employee spotlight eamon kerrigan assistant producer

Employee Spotlight: Eamon Kerrigan, Assistant Producer

Have you ever wondered what goes on behind the scenes when we create our videos? This month, we spoke to Assistant Producer, Eamon Kerrigan who has been at Makematic for over 3 years. He spoke to us about how he joined the team and his responsibilities as an Assistant Producer.Read More

employee spotlight andrew brooking senior producer

Employee Spotlight Blog: Andrew Brooking, Senior Producer

Have you ever wondered what goes on behind the scenes when we create our videos? This month, we spoke to Senior Producer, Andrew Brooking. Since joining Makematic during the height of COVID-19 last year, Andrew has made a huge impact on the team. He spoke to us about how he joined the team and his responsibilities as a Senior Producer.Read More

Illustrated image of Makematic's co-founder Catherine Davies

Employee Spotlight: Catherine Davies, Co-Founder

With Women’s History Month at full steam ahead, who better to highlight this month’s employee spotlight than our co-founder, Catherine Davies! We caught up with her this month to ask about her role at Makematic.Read More

Gain while you game behind the scenes text featuring two women

Gain While You Game: Makematic Behind The Scenes Vlog

In this vlog, I’m taking you behind-the-scenes of our first Corporate Social Responsibility (CSR) video: “Gain While you Game“.Read More

Illustration of Aine Carlin for Makematic's employee spotlight blog

Employee Spotlight: Aine Carlin, Producer

In this month’s employee spotlight, we’re highlighting one of our many, talented producers Aine Carlin! Aine is one of the O.G. producers at Makematic. She’s been working at the company since it began in 2016 and has been involved in multiple projects. We caught up with her this month to talk about her role at Makematic!Read More

Illustration image of Motion Graphics Designer Caoimhe Sweeney

Employee Spotlight: Caoimhe Sweeney, Motion Graphics Designer

Another month, another time to shine a light on one of our brilliant Motion Graphics Designer, Caoimhe Sweeney! Caoimhe has been working for Makematic for over 2 years and has been involved in multiple projects. We caught up with her this month to talk about her role at Makematic.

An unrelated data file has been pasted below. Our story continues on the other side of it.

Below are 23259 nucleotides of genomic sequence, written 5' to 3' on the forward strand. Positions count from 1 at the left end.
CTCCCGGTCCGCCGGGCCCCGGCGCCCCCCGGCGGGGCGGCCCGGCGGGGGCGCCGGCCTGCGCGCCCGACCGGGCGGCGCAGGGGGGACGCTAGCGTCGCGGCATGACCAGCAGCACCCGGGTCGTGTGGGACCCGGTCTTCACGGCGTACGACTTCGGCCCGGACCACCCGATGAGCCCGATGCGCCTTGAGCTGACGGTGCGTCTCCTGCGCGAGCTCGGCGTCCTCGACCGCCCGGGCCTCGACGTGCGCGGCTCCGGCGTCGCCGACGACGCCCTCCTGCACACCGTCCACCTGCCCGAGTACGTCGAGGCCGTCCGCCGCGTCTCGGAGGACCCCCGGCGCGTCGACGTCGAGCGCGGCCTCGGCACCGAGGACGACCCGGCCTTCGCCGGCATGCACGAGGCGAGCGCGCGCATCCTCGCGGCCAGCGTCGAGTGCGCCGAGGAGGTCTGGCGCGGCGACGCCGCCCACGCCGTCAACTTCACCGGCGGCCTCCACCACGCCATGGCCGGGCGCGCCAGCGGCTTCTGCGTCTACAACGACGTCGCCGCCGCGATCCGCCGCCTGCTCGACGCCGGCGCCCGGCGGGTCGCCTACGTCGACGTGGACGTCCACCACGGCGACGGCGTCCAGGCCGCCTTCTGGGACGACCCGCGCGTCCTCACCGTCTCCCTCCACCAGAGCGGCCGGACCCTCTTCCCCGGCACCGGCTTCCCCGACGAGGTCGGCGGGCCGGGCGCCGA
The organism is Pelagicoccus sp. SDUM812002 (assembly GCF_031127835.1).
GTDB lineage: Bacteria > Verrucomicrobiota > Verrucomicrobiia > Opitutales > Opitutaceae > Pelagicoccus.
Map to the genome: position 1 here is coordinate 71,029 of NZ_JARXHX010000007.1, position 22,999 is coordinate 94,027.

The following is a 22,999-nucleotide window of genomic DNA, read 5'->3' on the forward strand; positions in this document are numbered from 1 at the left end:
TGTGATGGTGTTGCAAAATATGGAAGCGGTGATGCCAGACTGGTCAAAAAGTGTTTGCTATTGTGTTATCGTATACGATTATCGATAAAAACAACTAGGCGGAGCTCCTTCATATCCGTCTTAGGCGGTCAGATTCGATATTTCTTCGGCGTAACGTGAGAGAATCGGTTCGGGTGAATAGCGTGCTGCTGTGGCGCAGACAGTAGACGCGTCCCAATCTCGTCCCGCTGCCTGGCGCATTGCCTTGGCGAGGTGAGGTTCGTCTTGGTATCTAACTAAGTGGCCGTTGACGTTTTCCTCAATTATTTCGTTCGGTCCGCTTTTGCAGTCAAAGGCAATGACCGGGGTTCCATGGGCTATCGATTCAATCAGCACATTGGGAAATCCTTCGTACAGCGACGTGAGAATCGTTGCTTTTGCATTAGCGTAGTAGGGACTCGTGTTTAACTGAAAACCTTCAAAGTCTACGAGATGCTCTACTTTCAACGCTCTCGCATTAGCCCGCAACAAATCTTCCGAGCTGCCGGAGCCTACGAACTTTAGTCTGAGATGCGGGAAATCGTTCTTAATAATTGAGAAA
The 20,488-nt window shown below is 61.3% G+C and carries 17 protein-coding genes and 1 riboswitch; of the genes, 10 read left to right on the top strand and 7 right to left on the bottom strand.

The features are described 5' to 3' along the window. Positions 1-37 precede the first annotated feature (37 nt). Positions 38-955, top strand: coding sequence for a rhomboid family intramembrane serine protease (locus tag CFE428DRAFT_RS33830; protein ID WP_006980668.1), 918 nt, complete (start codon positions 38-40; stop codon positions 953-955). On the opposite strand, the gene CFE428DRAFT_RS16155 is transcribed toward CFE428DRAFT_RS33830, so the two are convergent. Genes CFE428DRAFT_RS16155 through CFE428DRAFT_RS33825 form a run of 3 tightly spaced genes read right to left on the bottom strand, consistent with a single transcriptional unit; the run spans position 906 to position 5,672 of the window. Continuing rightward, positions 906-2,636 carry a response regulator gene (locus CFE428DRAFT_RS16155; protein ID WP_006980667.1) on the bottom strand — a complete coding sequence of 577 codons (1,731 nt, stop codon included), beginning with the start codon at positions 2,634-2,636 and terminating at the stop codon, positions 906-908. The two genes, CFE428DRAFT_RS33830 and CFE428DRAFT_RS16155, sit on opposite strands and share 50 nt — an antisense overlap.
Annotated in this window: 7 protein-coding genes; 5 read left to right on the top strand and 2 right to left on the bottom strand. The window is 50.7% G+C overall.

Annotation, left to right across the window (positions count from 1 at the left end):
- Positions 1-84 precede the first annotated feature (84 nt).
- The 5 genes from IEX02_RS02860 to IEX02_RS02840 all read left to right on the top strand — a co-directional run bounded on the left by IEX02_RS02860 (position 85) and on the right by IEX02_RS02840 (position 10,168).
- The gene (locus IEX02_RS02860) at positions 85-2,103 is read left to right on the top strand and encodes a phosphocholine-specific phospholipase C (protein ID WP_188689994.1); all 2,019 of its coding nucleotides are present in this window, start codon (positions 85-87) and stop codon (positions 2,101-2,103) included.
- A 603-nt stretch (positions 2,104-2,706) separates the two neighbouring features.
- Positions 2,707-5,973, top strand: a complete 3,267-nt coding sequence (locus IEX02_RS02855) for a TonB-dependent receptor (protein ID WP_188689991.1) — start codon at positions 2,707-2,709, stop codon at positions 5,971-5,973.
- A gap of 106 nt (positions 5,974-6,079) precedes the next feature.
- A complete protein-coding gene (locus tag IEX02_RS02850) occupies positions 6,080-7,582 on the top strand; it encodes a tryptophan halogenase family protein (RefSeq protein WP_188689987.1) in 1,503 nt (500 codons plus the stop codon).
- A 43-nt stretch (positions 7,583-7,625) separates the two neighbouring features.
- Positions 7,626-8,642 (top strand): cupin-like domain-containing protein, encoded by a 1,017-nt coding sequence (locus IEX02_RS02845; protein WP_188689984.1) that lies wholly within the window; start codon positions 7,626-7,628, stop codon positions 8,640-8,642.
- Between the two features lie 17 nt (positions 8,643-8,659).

How did you get your job at Makematic?

A director I work with recommended a freelance position within Makematic on a project they were finalising. I really enjoyed working with the team and was happy to accept a full-time position with the company within a couple of months.

On a day to day basis, what are your responsibilities and priorities?

My day-to-day really varies depending on the type of project, which keeps things exciting and challenging. My average day consists of creating artworks and visuals, then animating and tweaking them in After Effects. Some projects need assets to be created that are ready to be dropped into an editors timeline, others involve creating entire videos. 

How do motion graphic designers collaborate with other teams within the company?

Translating a script into visual form is definitely a collaborative effort that involves working with producers/writers/researchers to outline visual goals. Understandably, it can take multiple iterations to find the most suitable visuals, and having a strong collaborative team ethos throughout the journey is essential. 

Are you working on any big projects?

At this moment I am working on the ‘Untold’ series, which is the biggest project with the most team members I have worked on so far. This project is so illuminating, each video is a spotlight into lesser-known, or untold, American histories. The team are creating beautiful works, which are not only really interesting but visually inspiring as well.

What’s an important lesson you’ve learned while working at Makematic?

Coming from an artistic background, the main lesson for me is how much you can learn and elevate your practise by working with others to achieve a common creative goal. If you are interested in making films or digital content, no matter what stage you are at, try to find people with similar interest and collaborate on some work together.


Caoimhe has worked on TOM: Teaching Online Masterclass, Unity, BrandEd and Adobe: Digital Literacy, which is available now on Adobe Education Exchange. You can also watch the trailer below.

In case you missed it, read our two previous Employee Spotlight blogs featuring Conor McKelvey (Motion Graphics Designer) and Ryan Lee (now Producer!).

Animate drawing of Motion Graphics Designer Conor McKelvey. Employee Spotlight text included

Employee Spotlight: Conor McKelvey, Motion Graphics Designer

In this month’s employee spotlight, we chatted to one of our Motion Graphics Designer Conor McKelvey. Conor has been working at Makematic for nearly 3 years! We chatted with him to find out more about his role in the company.

How did you get your job at Makematic?

I first started working with Makematic as a freelancer. I had just finished my BA (Hons) in Visual Communication and was looking for work, which was unfortunately scarce in Donegal. However, Dan, the lead animator here (who I knew prior) let me onto some freelance illustration work for BBC Bitesize. After finishing that, I was then brought back to do some animation work for their Minecraft series. Eventually, a full-time job offer opened up and I got it.